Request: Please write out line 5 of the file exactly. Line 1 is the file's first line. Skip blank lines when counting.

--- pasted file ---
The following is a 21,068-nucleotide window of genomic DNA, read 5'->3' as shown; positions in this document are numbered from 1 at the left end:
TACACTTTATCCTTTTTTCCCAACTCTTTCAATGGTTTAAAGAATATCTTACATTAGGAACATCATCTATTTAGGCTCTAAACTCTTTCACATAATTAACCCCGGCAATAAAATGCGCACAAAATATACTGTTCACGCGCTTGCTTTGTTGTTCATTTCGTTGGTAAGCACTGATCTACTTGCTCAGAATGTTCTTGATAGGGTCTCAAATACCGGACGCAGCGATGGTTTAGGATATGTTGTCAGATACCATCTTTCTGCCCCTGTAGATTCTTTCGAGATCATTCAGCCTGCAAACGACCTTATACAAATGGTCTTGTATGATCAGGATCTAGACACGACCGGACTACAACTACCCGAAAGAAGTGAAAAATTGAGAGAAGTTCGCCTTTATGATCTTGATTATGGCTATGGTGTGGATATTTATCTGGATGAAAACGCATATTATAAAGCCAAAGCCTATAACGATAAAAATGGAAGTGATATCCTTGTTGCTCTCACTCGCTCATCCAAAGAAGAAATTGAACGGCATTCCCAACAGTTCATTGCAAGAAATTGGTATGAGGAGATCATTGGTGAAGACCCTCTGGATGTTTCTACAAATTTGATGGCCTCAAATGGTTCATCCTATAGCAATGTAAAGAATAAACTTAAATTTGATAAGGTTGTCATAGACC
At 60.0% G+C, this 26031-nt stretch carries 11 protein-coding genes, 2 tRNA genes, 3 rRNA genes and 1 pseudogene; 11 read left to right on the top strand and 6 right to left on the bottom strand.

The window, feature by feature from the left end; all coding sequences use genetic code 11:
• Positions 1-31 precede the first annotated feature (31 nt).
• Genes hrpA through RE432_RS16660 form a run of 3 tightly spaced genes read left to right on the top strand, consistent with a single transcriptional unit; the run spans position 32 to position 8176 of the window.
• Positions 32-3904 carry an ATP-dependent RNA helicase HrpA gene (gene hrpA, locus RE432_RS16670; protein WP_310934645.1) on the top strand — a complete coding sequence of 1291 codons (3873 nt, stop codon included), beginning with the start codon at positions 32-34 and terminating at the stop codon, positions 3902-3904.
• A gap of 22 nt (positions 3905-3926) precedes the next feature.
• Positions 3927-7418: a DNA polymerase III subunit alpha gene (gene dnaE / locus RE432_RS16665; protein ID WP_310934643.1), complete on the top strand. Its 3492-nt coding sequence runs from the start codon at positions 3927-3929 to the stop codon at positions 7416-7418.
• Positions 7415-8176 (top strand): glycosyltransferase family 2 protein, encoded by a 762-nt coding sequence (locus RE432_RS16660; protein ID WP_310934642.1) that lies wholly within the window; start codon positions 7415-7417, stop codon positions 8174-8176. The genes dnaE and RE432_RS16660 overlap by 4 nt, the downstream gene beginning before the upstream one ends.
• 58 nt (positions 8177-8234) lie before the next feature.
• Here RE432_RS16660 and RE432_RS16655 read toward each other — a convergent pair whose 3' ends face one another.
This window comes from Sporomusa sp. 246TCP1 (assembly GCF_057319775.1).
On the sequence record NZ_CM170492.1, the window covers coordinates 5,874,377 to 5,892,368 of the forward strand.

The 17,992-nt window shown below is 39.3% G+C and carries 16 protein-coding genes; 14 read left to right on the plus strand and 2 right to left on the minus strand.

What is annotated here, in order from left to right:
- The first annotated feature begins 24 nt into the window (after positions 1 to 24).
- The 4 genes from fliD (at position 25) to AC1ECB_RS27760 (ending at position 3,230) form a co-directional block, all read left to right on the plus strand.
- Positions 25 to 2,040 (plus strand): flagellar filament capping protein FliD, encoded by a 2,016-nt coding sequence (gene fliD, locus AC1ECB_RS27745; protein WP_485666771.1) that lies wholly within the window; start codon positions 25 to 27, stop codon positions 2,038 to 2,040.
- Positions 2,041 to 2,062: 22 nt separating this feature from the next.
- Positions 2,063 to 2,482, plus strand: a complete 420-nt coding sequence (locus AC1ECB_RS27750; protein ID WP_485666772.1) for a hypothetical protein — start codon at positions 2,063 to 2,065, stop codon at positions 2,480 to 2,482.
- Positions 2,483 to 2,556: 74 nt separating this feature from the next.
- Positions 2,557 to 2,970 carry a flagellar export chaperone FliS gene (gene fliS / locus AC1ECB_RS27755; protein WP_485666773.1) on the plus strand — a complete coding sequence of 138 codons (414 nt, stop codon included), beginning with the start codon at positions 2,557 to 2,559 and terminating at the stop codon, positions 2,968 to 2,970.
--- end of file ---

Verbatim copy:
• Positions 1-31 precede the first annotated feature (31 nt).